Wednesday, March 01, 2006

A Literary Tour: Day 1

This week I have been reading How the Heather Looks by Joan Bodger, in which she describes a tour of England she and her family made in the 1950s, visiting sites associated with beloved children's books. I dream of one day being able to make a literary tour of England of my own - in the dim and distant future when time and money allow - along with a kindred spirit who shares a love of the same books. For now all I can do is dream, and I thought it would be fun to share my fantasy virtual tour of literary England. So please join me as we set off on day 1 ...

Day 1: Oxford (C.S.Lewis, J.R.R.Tolkien, Gerard Manley Hopkins)

Oxford is just under an hour's drive from our home and is associated with two of my absolute favourite authors so I have to make it my starting point - even though I have visited most of these places several times, and have already had the opportunity to share them with friends. Our first stop is Wolvercote cemetery to visit the grave of J.R.R.Tolkien and his wife. Here I'll pick a small sprig of rosemary as a souvenir ("rosemary for remembrance").

Strangely, one thing I have never yet done in Oxford is have a drink at the Eagle and Child pub, known to Tolkien, Lewis and their friends who made up the Inklings as the "Bird and Baby". Definitely an omission that needs to be rectified! If we time things right we could go to Mass first at the Oxford Oratory, just a hundred yards or so down the road. Tolkien regularly attended Mass at this Church and one of my favourite poets, the Jesuit Gerard Manley Hopkins, was once a curate here.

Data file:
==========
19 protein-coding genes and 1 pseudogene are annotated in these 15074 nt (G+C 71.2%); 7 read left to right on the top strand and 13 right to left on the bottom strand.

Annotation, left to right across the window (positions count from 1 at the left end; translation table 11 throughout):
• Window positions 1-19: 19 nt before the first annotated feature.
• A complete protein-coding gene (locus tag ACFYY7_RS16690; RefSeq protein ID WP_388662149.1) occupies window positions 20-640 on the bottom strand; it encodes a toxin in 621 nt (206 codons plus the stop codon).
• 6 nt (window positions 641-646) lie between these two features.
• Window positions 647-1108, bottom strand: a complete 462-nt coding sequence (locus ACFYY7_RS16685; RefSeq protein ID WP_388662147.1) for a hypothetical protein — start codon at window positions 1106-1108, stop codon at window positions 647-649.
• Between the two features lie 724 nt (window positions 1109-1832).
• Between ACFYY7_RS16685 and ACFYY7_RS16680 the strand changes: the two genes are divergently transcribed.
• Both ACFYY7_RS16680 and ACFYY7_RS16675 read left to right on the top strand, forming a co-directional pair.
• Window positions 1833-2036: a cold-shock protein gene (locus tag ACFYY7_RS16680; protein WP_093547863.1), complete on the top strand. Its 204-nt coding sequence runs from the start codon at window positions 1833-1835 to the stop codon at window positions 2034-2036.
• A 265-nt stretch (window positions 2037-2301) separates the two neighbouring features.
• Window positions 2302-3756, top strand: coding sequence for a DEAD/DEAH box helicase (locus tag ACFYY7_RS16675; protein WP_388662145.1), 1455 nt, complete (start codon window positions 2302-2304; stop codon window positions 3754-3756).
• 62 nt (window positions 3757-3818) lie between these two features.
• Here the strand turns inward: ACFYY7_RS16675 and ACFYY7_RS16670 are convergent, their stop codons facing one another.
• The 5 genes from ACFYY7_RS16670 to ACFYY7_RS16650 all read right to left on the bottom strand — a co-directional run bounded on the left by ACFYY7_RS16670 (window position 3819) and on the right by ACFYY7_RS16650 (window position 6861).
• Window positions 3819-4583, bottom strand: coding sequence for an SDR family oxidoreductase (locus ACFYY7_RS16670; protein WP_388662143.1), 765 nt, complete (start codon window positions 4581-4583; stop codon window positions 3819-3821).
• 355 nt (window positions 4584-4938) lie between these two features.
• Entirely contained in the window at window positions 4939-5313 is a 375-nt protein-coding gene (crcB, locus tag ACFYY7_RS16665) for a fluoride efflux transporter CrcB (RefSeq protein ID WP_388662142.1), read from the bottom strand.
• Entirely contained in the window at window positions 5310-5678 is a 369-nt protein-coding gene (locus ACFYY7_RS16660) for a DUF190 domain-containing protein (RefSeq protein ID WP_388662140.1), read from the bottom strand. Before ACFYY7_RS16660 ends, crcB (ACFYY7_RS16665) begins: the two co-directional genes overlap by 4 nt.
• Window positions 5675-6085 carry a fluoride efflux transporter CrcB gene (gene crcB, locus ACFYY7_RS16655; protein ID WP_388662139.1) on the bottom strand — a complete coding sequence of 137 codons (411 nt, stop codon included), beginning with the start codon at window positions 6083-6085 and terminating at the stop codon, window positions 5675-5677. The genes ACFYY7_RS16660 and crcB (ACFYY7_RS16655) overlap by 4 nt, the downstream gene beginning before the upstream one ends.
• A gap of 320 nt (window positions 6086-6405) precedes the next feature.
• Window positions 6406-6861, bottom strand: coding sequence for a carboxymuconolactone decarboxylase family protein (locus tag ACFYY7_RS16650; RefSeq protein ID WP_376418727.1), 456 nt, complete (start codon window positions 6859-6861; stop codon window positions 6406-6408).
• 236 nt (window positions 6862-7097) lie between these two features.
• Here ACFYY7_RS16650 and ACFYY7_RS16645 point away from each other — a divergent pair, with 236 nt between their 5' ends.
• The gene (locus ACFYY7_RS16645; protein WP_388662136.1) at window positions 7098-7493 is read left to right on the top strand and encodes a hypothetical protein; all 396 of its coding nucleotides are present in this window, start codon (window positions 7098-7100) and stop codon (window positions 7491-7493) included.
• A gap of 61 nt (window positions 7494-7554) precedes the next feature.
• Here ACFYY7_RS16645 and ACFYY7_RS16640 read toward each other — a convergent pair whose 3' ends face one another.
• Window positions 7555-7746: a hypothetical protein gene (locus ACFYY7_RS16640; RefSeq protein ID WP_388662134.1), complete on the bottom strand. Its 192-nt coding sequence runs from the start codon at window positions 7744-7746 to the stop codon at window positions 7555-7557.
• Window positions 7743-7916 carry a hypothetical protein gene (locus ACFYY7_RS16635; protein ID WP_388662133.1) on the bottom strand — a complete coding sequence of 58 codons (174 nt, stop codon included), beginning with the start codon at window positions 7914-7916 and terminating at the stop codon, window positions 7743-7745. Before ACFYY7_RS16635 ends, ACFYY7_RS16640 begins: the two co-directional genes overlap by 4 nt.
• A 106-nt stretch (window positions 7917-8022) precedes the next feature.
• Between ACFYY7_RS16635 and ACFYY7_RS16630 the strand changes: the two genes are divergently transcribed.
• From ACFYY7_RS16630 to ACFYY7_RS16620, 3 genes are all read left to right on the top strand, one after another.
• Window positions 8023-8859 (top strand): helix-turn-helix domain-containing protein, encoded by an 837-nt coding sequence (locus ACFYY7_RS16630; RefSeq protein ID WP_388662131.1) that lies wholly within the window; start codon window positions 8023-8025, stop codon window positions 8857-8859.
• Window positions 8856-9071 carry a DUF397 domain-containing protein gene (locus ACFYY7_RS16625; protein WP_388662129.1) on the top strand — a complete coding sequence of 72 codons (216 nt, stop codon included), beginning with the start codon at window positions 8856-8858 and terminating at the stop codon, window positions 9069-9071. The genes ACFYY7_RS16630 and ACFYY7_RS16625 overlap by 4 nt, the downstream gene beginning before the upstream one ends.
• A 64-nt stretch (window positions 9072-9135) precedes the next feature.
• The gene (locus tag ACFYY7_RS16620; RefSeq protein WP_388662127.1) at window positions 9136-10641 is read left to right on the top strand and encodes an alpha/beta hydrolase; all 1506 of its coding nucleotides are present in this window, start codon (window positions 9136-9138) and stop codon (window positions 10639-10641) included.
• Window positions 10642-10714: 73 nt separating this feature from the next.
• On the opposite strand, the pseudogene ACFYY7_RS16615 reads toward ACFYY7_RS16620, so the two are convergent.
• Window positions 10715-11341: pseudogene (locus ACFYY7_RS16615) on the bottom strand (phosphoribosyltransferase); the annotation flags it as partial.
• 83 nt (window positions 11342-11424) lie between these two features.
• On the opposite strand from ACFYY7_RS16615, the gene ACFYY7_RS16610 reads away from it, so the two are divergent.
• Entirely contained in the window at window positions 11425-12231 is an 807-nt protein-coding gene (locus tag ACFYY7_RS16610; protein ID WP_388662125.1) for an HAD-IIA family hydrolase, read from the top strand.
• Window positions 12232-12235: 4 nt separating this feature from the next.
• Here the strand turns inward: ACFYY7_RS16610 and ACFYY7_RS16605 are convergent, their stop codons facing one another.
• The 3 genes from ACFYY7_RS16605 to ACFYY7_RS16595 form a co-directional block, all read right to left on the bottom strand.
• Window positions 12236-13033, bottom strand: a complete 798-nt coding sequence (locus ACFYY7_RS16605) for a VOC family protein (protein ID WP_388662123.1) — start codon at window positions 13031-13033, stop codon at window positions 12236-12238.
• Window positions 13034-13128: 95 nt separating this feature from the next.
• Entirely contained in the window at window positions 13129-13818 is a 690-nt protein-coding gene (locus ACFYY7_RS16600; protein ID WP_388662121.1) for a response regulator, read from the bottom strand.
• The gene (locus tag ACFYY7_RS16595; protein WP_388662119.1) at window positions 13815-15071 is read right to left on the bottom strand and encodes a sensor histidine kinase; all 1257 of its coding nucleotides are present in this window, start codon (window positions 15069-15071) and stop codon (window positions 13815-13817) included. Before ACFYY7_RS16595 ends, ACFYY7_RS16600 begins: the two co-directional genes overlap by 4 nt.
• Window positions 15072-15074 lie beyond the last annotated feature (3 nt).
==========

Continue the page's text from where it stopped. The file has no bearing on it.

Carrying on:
One of the most beautiful of the Oxford colleges is Magdalen, where C.S.Lewis taught for thirty years. We can walk in the grounds, watch the deer in the deer park and look up at the Lewis's room in the "New" Building ("new" here is relative, as it was built in the eighteenth century).

After Magdalen we can visit the oldest college in Oxford and a personal favourite of mine - Merton, where Tolkien was Professor of English.

There are so many other tempting literary stops in Oxford that it just isn't possible to visit them all. If we have time we could add in Blackwell's bookshop (the largest in England), the Bodleian library, which dates back to the fifteenth century and holds copies of every book published in the UK, and if - like me - you enjoy Harry Potter, Christchurch College to see where some of the Hogwarts scenes were filmed for the movies.

Phew! After all that, my feet ache! I need to sit down with a nice pot of tea ... and sandwiches ... and scones and cream ... and cake. I think we should follow in Tolkien and Lewis's footsteps and round off the day with afternoon tea at the Randolph Hotel.